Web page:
The Boston Public Gardens has been a budget traveller's activity since it was established in 1837, the first public botanical garden in the US. The park consists of 24 acres bound by Arlington, Boylston, Charles and Beacon Streets, and is nearby the Boston Commons.
A swanboat ride is a delightful budget activity. The swanboats are peddled like a bicycle by the boat's captain while visitors sit in open-air rows. A huge swan sculpture hides the captain, creating the appearance of large swans gliding on the water. While many other tours in Boston are outrageously expensive, the traditional swan boats only cost between $1 to $2.50. They operate from April to mid-September. The Swanboats are closest to the Arlington T-stop. Call 617-522-1966 for more information.
Ducks, swans, and geese swim in the manmade pond. Do Not Feed the Ducks. Although the book shows people feeding peanuts to the ducks, actually feeding the birds causes many ecological problems. The birds do not learn to provide their own food and sometimes do not migrate south for the winter. It also pollutes the water and contributes to over-population. There are signs to this effect in the gardens, but they are widely ignored. Please realize that by feeding the ducks, you are harming them.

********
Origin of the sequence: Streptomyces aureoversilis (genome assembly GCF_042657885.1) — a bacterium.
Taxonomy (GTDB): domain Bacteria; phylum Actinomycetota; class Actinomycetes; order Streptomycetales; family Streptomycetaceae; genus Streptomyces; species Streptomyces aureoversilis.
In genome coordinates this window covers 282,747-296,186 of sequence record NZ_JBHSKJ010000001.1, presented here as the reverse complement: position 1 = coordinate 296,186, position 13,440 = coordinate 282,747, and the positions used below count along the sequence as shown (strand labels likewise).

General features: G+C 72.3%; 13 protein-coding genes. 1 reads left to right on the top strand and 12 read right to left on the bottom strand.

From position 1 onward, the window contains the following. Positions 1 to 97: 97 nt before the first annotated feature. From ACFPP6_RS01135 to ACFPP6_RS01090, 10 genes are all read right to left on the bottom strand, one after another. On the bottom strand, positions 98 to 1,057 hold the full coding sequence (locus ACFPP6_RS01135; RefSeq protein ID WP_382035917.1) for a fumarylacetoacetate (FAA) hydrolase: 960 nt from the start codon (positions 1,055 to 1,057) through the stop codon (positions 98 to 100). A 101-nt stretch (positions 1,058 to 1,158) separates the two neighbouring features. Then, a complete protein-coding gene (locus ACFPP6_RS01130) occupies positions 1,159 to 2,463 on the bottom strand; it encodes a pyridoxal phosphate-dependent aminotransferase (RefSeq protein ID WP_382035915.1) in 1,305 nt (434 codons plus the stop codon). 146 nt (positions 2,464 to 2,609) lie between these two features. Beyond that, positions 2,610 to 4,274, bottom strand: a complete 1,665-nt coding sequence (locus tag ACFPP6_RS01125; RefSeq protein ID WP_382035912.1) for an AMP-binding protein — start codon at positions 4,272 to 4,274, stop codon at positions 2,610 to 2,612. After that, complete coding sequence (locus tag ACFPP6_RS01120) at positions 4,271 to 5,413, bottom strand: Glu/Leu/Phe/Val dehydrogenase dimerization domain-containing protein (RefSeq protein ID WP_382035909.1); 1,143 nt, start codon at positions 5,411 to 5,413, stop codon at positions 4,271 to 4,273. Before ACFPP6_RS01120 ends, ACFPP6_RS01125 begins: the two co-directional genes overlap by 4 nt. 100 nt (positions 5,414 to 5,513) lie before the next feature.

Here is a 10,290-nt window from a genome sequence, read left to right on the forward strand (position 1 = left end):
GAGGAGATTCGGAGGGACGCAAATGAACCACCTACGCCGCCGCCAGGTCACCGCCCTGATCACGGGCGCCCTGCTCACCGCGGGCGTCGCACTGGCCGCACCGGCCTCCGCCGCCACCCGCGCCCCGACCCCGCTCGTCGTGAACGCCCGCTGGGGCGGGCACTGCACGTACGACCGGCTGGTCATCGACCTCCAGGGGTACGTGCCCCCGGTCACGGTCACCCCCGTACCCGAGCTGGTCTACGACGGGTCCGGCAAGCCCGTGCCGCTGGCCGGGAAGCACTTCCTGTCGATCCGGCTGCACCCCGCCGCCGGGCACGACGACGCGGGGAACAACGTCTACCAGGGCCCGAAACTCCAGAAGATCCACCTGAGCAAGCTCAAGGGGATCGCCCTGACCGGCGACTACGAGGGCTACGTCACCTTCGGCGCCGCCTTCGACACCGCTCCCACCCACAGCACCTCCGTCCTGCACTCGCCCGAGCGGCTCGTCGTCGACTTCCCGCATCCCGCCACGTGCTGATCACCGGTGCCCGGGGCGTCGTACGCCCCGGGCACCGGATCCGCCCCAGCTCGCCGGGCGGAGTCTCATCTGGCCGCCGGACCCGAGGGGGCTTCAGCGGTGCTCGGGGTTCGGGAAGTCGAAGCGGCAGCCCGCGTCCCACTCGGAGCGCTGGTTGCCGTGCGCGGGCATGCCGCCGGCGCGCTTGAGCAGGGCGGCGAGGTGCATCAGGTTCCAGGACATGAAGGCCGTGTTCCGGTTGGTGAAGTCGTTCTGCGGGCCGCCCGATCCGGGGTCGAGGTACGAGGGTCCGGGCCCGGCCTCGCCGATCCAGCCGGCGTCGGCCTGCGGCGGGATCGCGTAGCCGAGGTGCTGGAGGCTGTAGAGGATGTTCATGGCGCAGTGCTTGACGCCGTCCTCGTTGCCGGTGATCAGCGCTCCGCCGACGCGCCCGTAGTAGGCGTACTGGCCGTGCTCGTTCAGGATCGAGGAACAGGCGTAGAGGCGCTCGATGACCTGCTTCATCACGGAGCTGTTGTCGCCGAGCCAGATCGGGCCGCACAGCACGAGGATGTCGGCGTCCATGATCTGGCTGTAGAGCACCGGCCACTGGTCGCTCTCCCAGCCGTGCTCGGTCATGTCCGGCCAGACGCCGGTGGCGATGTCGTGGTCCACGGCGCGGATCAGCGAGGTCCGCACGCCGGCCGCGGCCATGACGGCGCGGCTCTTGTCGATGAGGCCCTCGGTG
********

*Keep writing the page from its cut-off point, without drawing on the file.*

Wander around and you are sure to find the bronze duck family, memorializing Robert McCloskey's famous children's book, Make Way for Ducklings. The story tells a tale of a family of ducklings who finally find the perfect home in Boston's Public Gardens.
Please note that skateboarding and rollerblading is not welcome in the public garden. It is a lovely place for a stroll or a jog. Walking in the park reveals many surprises, from hidden fountains and statues.
The public gardens are so well-shaded that I sometimes will walk through here rather than on the nearby streets to get from one part of downtown Boston to another.